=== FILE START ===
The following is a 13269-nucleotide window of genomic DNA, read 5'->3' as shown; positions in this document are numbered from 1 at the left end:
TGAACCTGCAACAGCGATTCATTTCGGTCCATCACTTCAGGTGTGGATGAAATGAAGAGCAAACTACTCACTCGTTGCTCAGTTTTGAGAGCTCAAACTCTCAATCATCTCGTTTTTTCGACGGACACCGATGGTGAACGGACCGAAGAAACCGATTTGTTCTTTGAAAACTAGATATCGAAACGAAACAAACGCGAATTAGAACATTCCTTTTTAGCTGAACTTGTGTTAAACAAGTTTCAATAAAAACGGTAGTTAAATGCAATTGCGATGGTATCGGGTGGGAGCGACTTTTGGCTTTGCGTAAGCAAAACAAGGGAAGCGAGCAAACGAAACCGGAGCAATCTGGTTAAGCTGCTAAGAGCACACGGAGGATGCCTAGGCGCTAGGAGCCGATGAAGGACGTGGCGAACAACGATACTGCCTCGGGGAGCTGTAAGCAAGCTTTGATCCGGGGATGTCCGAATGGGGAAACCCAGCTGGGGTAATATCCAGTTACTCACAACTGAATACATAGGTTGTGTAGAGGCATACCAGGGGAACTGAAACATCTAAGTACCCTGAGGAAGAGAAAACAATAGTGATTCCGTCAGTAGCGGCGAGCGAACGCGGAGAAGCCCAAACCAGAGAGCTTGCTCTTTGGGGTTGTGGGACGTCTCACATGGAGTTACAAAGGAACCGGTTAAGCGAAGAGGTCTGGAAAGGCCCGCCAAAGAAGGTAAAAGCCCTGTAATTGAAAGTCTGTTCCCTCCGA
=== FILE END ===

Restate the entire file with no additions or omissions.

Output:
The following is a 13269-nucleotide window of genomic DNA, read 5'->3' as shown; positions in this document are numbered from 1 at the left end:
TGAACCTGCAACAGCGATTCATTTCGGTCCATCACTTCAGGTGTGGATGAAATGAAGAGCAAACTACTCACTCGTTGCTCAGTTTTGAGAGCTCAAACTCTCAATCATCTCGTTTTTTCGACGGACACCGATGGTGAACGGACCGAAGAAACCGATTTGTTCTTTGAAAACTAGATATCGAAACGAAACAAACGCGAATTAGAACATTCCTTTTTAGCTGAACTTGTGTTAAACAAGTTTCAATAAAAACGGTAGTTAAATGCAATTGCGATGGTATCGGGTGGGAGCGACTTTTGGCTTTGCGTAAGCAAAACAAGGGAAGCGAGCAAACGAAACCGGAGCAATCTGGTTAAGCTGCTAAGAGCACACGGAGGATGCCTAGGCGCTAGGAGCCGATGAAGGACGTGGCGAACAACGATACTGCCTCGGGGAGCTGTAAGCAAGCTTTGATCCGGGGATGTCCGAATGGGGAAACCCAGCTGGGGTAATATCCAGTTACTCACAACTGAATACATAGGTTGTGTAGAGGCATACCAGGGGAACTGAAACATCTAAGTACCCTGAGGAAGAGAAAACAATAGTGATTCCGTCAGTAGCGGCGAGCGAACGCGGAGAAGCCCAAACCAGAGAGCTTGCTCTTTGGGGTTGTGGGACGTCTCACATGGAGTTACAAAGGAACCGGTTAAGCGAAGAGGTCTGGAAAGGCCCGCCAAAGAAGGTAAAAGCCCTGTAATTGAAAGTCTGTTCCCTCCGA